The surrender of a professional murderer is bad news for several Bangladeshi police officers and politicians.
He has possibly killed more people than any other pro fessional criminal in Bangladesh. Before he surrendered in August 1999, Ershad Shikder is said to have done away with around 50 people during his 15-year career in crime. Those murders came while he practically ran Bangladesh´s second largest port-own, Khulna, operating everything from ice factories to fishing trawlers, flesh trade to drugs, all the while extorting money from the town´s businessmen as protection fees.
For the cops, the arrest of Shikder was the easy part, slapping charges not so. The fact that Shikder had been a member of all political parties that ruled Bangladesh, complicated matters more. Worse, his friends in the police department were so many that over two dozen police officers went into hiding following his arrest.
Buy or bump
Shikder was born into crime. His father died in prison and grandfather spent time in jail as a robber. His own initiation into crime began 15 years ago when he came to work as a day labourer at the docks, where he soon formed the “Ershad Bahini”, a ruthless gang of hired hands that excelled in murder and extortion.
Shikder´s motto was brutally simple: buy off people, and if they refused, bump them off. And as his reputation grew, he caught the attention of political quarters. It was former president Gen H.M. Ershad who gave Shikder his break into politics by bringing him into the newly formed Jatiyo Party, catapulting the common criminal into the world of big access and big money.
Shikder soon proved his mettle in the big league too by grabbing acre? of railway land, on which was built two multi-storeyed markets, named after the children of Gen Ershad —Shaad and Moni (they have since been demolished as illegal constructions). This was sleaze at full speed, but the general seemed to have had no problem with it. This connection of Shikder´s also sent out a message to all concerned. He had become ´untouchable´; the police his friend.
After Ershad´s fall, he lay low for a while, and emerged later to join the BNP (Bangladesh Nationalis Party), which had come to power And when the Awami League won the elections in 1996, he promptly entered the ruling party.
It may never be known how many people Shikder actually killed, for he was careful not to leave behind any trail. He is reported to have finished off many of his close aides who would have been witness to most of the murders. His ruthlessness is perhaps best exemplified in the murder of his nephew Jehangir, one of his close lieutenants. Having heard that Jehangir had been boasting that his uncle was worth at least BDT 1 billion (USD 20 million dollars), Shikder realised he was not reliable. It is said that Jehangir was asked to withdraw almost a billion Saka from the bank, and when he ´eached Shikder with the money, his uncle killed him.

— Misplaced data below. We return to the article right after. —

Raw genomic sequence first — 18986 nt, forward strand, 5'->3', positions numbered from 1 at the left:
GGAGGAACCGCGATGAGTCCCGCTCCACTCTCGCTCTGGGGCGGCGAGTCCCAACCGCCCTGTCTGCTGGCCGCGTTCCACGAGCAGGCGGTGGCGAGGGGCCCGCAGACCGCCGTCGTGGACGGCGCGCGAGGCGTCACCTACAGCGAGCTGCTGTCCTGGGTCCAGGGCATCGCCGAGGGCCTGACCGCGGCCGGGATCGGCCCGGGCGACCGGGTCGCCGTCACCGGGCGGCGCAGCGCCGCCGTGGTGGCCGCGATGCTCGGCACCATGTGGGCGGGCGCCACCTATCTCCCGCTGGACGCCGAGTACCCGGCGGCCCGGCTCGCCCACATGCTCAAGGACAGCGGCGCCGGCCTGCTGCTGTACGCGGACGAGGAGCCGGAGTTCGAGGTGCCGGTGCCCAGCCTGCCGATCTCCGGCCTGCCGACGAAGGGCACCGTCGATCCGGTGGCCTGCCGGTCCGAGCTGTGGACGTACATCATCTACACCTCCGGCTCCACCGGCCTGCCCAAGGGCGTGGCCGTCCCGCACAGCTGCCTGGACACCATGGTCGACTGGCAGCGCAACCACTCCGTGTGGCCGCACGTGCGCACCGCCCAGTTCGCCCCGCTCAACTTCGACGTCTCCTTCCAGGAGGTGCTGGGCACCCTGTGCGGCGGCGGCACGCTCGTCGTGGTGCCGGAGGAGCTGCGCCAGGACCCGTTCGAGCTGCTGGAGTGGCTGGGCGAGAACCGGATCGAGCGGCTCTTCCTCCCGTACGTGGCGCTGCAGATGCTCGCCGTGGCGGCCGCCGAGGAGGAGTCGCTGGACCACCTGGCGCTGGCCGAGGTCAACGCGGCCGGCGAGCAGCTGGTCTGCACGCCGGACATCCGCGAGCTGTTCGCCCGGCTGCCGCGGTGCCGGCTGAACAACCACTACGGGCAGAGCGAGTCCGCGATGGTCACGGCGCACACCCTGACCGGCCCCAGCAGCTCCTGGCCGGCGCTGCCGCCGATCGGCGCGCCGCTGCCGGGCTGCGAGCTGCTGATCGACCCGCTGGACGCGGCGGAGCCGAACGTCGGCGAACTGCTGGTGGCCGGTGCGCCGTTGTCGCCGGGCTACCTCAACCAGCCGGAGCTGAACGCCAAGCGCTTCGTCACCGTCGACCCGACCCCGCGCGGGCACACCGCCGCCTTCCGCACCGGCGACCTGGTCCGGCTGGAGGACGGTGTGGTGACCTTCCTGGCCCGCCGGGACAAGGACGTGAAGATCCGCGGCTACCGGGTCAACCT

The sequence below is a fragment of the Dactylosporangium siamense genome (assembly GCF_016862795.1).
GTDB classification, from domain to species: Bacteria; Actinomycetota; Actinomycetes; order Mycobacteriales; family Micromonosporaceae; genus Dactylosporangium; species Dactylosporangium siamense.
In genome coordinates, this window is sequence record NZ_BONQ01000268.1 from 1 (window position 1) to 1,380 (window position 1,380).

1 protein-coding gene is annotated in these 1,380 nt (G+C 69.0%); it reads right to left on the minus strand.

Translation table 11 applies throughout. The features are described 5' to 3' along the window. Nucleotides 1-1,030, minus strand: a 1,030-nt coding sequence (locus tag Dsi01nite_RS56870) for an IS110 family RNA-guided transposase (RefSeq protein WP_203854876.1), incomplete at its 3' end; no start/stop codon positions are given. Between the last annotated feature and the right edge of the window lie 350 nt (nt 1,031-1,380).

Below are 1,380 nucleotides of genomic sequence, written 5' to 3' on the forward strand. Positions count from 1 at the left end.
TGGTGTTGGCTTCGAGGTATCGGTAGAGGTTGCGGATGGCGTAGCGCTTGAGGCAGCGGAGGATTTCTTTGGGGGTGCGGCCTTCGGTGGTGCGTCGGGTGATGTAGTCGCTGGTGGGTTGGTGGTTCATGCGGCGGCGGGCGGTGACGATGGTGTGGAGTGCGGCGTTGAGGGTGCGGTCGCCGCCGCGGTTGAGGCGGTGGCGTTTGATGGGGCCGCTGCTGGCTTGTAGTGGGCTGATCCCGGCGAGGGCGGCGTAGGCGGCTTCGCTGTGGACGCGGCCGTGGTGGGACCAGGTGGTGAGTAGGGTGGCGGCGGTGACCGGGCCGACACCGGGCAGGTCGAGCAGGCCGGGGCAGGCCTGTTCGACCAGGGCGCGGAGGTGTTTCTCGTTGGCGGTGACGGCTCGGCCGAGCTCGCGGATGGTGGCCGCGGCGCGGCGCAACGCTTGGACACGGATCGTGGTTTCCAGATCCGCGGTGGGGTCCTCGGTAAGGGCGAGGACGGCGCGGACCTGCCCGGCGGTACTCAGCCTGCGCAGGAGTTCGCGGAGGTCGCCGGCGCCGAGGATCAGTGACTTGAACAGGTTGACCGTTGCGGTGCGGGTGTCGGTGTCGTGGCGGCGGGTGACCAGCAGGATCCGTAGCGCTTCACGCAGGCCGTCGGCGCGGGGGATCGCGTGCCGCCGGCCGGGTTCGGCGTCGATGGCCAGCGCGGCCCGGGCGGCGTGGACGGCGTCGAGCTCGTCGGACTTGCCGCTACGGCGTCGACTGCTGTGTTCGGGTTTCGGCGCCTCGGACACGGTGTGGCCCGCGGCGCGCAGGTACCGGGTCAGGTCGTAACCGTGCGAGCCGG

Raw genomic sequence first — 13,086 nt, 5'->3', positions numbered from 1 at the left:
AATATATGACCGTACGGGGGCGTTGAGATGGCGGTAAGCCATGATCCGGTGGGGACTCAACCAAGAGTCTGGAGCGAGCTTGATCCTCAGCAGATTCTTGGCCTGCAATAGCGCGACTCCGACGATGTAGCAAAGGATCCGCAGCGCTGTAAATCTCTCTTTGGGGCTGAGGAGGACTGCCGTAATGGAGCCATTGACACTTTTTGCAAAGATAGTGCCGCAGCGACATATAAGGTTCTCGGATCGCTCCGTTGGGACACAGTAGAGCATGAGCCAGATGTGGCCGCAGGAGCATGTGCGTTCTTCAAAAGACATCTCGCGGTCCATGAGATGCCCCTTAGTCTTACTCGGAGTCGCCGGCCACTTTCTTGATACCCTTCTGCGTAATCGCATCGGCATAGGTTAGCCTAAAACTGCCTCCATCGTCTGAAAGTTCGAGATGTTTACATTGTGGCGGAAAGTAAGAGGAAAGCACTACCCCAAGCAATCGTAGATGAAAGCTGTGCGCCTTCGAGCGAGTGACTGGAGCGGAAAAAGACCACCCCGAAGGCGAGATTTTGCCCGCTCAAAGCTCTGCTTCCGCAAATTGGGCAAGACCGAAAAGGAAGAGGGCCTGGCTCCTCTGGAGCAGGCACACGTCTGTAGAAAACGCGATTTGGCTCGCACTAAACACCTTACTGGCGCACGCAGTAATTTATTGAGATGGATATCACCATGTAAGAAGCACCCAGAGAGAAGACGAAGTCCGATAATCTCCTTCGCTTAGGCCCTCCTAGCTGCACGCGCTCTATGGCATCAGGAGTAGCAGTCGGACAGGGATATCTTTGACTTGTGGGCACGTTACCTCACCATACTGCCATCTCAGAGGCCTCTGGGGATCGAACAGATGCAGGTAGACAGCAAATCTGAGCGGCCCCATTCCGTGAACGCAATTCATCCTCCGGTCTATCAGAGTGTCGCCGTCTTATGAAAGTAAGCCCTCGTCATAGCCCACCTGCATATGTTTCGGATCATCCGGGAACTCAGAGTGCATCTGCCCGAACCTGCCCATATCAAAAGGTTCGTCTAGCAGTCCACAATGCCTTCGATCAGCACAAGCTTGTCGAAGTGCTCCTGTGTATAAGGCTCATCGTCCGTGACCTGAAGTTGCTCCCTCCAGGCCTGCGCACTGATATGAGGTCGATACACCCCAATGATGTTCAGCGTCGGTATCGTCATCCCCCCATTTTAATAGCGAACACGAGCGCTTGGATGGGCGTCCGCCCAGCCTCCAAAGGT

It was then let out that Jehangir had slipped away with a huge amount of money to India, and Shikder pretended to be the gracious uncle, who had forgiven an errant nephew who had fled with the loot. Till eye witnesses came forward after his arrest, nobody, not even the immediate family, suspected Shikder.
The ice factory that he owned next to the dock, was Shikder´s centre of operations. He had also taken over two temples and a derelict building to run torture centres and execution chambers. He killed by strangling or choking or knifing or shooting or plain beating, or all of thme at one go, as he is said to have one a number of times. And to leave no trace of the murders, he would have the bodies dipped in cement and dumped into the nearby river. There were some, however, who got away, like Abdus Salam, who ran away from Khulna 14 years ago, and dared return only after Shikder surrendered. Salam now wants the law to do what he says Shikder did to him many years ago —his hands were chopped off at the wrists. There are scores like Salam who have been crippled by Shikder, and hundreds gathered after Shikder´s arrest claiming to be relatives of his victims.
Women played a major role in Shikder´s life (and ultimately, one of them contributed to his fall). Nobody is quite sure how many times Shikder was married. His first wife Khodeja is still in hiding with her children, and is supposed to know a lot of secrets, as she was actively involved in his business. While living with Shikder, she planned elopements and in the two attempts she made, she was caught. It was only when her lovers came face to face with the husband that they realised whose wife they were planning to run away with. Of course, by then, it was too late to contemplate on the perils of romance. They were killed, although for some reason Shikder spared his wife.
Whenever he needed a woman, he got one, and it mattered little if the women were already married or about to be, or even the wife of one his aides. Just nobody dared to stop him. This went on till he saw and fell for Shova, his last wife and at that time the wife of an Awami League (AL) leader of Khulna. “He promised me one crore [10 million] taka if I married him,” Shova was to later say. Whether the payment was made or not, she left her husband and duly married Shikder.
When Shikder was asked if he had committed any mistake in his criminal life, he is reported to have despondently replied, “Shova”. For, marrying her started a chain of events that broke his safety chain.